Companies finance their assets and operations in varying ways, differentiating their capital structure. This can include a mixture of debt, equity, and other securities such as preferred stock, convertible bonds, warrants or options. 

The capital structure includes money borrowed through loans along with money invested in the company by shareholders.

Investors look at a company’s capital structure to determine how risky or financially stable it is. A company with lots of debt could face high interest payments, which can drain its financial resources. Whereas a company with significant equity could be in a stronger position to meet its financial obligations.

The balance sheet can give you insights into a company's capital structure, and here, finance professionals tend to look for a balanced capital structure with a mix of both debt and equity.

Consider Overall Financial Health

In addition to these specific factors, it's also good practice to consider the company's overall financial health. This includes looking at its profitability (as reflected in the income statement) and any trends or changes in key financial metrics over time (such as revenue and expenses). It can also be helpful to compare the company's financials to those of its industry peers to get a sense of how it stacks up.

Overall, the balance sheet is just one piece of the puzzle when evaluating a company as an investment. By considering these factors and looking at the big picture, you can make more informed decisions about whether a particular company is a good investment.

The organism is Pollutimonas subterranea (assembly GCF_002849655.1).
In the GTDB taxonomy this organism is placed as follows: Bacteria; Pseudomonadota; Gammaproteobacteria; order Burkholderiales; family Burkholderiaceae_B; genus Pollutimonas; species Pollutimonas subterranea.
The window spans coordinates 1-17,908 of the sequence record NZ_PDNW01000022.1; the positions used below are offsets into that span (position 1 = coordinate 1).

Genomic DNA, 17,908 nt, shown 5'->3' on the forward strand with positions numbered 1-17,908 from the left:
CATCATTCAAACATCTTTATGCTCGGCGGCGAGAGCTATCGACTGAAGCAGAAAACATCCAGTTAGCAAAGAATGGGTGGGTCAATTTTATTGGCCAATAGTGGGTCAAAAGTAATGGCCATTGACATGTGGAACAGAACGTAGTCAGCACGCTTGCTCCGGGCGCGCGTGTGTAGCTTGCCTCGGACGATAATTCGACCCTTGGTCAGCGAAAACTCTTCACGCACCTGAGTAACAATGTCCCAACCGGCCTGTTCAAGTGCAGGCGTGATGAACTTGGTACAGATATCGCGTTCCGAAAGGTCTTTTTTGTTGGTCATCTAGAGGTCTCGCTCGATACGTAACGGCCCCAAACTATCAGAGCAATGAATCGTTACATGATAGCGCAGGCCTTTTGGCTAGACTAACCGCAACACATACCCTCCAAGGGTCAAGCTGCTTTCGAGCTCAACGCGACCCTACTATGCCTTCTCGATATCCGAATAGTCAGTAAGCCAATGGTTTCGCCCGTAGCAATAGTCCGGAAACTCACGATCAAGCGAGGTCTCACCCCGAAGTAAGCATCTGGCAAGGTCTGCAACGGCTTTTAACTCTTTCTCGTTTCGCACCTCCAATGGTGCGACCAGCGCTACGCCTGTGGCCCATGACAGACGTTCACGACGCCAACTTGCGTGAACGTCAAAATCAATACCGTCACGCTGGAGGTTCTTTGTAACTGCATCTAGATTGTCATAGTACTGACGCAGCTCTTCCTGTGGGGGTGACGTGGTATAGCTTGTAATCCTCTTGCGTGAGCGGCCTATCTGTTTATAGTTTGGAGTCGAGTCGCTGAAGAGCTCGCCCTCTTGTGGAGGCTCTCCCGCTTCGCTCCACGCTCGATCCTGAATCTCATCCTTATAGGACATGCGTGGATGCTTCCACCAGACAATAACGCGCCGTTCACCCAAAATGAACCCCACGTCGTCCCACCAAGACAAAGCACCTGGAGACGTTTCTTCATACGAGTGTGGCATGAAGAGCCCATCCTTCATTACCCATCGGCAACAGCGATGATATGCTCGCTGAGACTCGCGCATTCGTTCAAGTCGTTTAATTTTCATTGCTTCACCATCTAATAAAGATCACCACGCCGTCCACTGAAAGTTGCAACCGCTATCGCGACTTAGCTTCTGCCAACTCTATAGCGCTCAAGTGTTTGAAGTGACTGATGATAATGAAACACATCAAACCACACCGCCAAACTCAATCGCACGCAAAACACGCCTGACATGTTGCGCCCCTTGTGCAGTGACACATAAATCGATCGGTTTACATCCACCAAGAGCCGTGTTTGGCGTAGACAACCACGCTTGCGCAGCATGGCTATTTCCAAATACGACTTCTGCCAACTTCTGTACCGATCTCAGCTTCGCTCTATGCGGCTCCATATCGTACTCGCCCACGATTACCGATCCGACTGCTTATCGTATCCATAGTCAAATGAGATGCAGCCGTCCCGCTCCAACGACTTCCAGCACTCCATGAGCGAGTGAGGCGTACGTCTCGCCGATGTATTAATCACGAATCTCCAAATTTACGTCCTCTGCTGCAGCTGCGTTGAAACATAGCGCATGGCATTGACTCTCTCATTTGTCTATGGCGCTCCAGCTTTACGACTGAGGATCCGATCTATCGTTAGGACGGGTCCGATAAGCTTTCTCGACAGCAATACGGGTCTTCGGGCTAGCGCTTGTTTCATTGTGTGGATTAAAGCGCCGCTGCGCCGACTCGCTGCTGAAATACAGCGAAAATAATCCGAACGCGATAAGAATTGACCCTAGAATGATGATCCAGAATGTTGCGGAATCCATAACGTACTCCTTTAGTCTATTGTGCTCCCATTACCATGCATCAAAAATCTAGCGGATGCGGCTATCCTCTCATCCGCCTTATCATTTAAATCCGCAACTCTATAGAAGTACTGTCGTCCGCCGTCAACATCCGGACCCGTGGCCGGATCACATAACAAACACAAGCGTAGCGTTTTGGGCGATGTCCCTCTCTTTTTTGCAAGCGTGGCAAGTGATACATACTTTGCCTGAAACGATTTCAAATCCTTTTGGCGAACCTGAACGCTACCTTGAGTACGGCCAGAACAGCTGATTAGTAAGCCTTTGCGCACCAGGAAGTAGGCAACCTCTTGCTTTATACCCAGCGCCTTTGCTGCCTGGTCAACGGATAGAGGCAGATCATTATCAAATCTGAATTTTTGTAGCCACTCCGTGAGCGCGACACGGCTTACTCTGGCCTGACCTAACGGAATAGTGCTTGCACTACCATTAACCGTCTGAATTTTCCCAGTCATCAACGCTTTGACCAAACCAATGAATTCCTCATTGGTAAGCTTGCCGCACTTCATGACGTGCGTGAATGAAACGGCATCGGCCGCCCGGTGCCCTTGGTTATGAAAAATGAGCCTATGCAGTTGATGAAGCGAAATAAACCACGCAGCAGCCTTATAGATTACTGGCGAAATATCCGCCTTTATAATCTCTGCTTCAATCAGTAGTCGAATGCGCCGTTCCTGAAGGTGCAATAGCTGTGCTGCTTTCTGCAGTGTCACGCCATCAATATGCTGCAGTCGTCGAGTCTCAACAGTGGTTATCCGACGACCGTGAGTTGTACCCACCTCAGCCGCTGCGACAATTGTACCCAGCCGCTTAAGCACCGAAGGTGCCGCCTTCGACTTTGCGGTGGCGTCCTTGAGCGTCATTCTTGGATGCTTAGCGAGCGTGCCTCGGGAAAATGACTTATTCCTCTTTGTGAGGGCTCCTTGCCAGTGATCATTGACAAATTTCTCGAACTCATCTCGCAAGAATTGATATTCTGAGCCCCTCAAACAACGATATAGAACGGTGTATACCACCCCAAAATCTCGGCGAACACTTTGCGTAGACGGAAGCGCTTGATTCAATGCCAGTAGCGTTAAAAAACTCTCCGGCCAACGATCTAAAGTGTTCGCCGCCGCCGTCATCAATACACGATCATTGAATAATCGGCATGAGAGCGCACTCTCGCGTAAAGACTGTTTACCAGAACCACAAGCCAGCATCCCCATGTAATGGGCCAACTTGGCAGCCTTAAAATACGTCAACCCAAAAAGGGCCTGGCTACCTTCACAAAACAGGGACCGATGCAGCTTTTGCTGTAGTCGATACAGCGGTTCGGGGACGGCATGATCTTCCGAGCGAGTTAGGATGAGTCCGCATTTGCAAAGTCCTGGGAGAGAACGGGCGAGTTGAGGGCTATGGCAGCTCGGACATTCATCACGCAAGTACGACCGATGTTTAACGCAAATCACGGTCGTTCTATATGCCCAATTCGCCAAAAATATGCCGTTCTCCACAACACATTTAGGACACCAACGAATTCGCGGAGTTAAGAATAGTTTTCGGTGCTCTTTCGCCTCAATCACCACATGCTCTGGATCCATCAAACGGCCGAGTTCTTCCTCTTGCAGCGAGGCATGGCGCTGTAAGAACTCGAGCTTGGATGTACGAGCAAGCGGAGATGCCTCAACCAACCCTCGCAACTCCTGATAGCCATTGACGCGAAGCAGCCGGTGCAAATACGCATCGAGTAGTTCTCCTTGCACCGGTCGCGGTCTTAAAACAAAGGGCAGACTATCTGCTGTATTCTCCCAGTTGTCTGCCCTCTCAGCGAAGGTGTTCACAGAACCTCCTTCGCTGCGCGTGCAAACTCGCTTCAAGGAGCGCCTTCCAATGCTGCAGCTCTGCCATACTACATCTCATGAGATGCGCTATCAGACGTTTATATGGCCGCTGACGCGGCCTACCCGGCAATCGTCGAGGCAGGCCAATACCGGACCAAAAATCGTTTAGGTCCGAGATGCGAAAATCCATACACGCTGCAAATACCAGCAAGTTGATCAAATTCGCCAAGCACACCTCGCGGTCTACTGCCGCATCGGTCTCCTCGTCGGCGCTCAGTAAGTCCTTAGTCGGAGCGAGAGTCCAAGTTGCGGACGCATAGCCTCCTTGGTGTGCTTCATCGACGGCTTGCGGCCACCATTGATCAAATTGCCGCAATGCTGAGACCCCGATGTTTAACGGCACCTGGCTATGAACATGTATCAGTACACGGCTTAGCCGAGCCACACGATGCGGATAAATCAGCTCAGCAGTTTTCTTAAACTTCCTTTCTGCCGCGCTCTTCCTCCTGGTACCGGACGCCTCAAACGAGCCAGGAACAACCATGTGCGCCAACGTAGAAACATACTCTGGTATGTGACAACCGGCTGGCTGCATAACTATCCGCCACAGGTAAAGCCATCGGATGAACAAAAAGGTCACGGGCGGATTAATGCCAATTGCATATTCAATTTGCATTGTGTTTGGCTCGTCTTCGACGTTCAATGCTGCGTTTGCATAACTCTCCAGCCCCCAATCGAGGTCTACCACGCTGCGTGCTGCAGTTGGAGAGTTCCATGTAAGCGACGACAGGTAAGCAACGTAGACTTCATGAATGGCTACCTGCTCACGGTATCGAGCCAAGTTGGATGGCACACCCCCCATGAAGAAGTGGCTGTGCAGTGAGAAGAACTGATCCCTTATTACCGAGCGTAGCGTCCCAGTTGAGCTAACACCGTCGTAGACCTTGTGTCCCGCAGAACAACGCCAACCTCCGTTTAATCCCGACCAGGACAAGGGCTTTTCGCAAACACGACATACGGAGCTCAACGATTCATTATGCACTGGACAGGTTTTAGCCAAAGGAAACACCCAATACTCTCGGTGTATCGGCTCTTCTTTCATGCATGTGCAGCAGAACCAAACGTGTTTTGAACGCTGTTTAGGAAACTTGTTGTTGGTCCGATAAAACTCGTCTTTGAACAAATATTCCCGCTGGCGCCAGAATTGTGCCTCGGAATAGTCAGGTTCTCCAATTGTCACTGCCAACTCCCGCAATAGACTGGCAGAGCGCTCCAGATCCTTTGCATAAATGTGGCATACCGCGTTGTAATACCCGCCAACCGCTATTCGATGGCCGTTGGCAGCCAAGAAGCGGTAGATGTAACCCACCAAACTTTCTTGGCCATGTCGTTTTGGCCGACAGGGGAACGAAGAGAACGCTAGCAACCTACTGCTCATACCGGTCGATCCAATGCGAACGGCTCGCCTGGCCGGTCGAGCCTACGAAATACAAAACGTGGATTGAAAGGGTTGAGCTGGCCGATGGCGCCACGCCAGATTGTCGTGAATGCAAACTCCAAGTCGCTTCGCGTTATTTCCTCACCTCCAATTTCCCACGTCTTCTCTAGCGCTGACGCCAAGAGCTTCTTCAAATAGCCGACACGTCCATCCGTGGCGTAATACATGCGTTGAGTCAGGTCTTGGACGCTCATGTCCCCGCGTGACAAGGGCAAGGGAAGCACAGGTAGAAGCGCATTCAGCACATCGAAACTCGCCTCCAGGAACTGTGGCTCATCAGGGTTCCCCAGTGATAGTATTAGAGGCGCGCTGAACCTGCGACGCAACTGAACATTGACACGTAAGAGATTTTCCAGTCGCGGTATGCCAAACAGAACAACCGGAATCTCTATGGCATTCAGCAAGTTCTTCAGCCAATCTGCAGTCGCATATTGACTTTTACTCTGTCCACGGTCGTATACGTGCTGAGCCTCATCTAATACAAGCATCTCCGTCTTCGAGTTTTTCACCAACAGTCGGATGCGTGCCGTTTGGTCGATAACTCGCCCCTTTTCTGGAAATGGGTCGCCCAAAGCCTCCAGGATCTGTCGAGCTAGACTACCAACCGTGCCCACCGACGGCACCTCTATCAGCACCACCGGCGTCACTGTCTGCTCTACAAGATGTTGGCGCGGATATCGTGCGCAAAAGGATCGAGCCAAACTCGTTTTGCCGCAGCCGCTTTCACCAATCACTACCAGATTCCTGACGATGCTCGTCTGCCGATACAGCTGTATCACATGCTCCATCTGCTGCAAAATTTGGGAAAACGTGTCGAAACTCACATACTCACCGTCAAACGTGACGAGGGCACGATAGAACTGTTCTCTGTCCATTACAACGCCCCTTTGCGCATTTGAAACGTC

Off-Balance Sheet Items

Off-balance sheet items are assets or liabilities that are not reflected on the balance sheet but may affect its financial stability. These could include leases, pension obligations, and certain types of contracts.

Accounts Receivable

Accounts Receivable is the money customers owe the company. When customers are slow to pay, it can adversely affect cash flow and stability.


Although company assets add value to the business, it’s worth looking at how quickly they can be sold for cash in an emergency. If a company is going through a very tough financial period, it may have to sell assets to survive.

Overall, the balance sheet is just one piece of the puzzle when it comes to evaluating a company as an investment. By considering these factors and looking at the big picture, you can make more informed decisions about whether a particular company is a good investment for you.

We've covered the main things to know and understand about the balance sheet. To dive deeper into this topic, you should read the more advanced 'What Do Finance Professionals Look For In a Balance Sheet?

As always, it's important to consider the company's overall financial health and do your due diligence before making investment decisions.

Why not continue your investing education journey with some of our other informative articles:

How to Find Investment Opportunities

How to Read Financial Statements

How to Read a Cash Flow Statement

How to Read an Income Statement

What Do Financial Professionals Look for in a Balance Sheet?


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Author: Kirsteen Mackay

This article does not provide any financial advice and is not a recommendation to deal in any securities or product. Investments may fall in value and an investor may lose some or all of their investment. Past performance is not an indicator of future performance.

Kirsteen Mackay does not hold any position in the stock(s) and/or financial instrument(s) mentioned in the above article.

Kirsteen Mackay has not been paid to produce this piece by the company or companies mentioned above.

Digitonic Ltd, the owner of, does not hold a position or positions in the stock(s) and/or financial instrument(s) mentioned in the above article.

Digitonic Ltd, the owner of, has not been paid for the production of this piece by the company or companies mentioned above.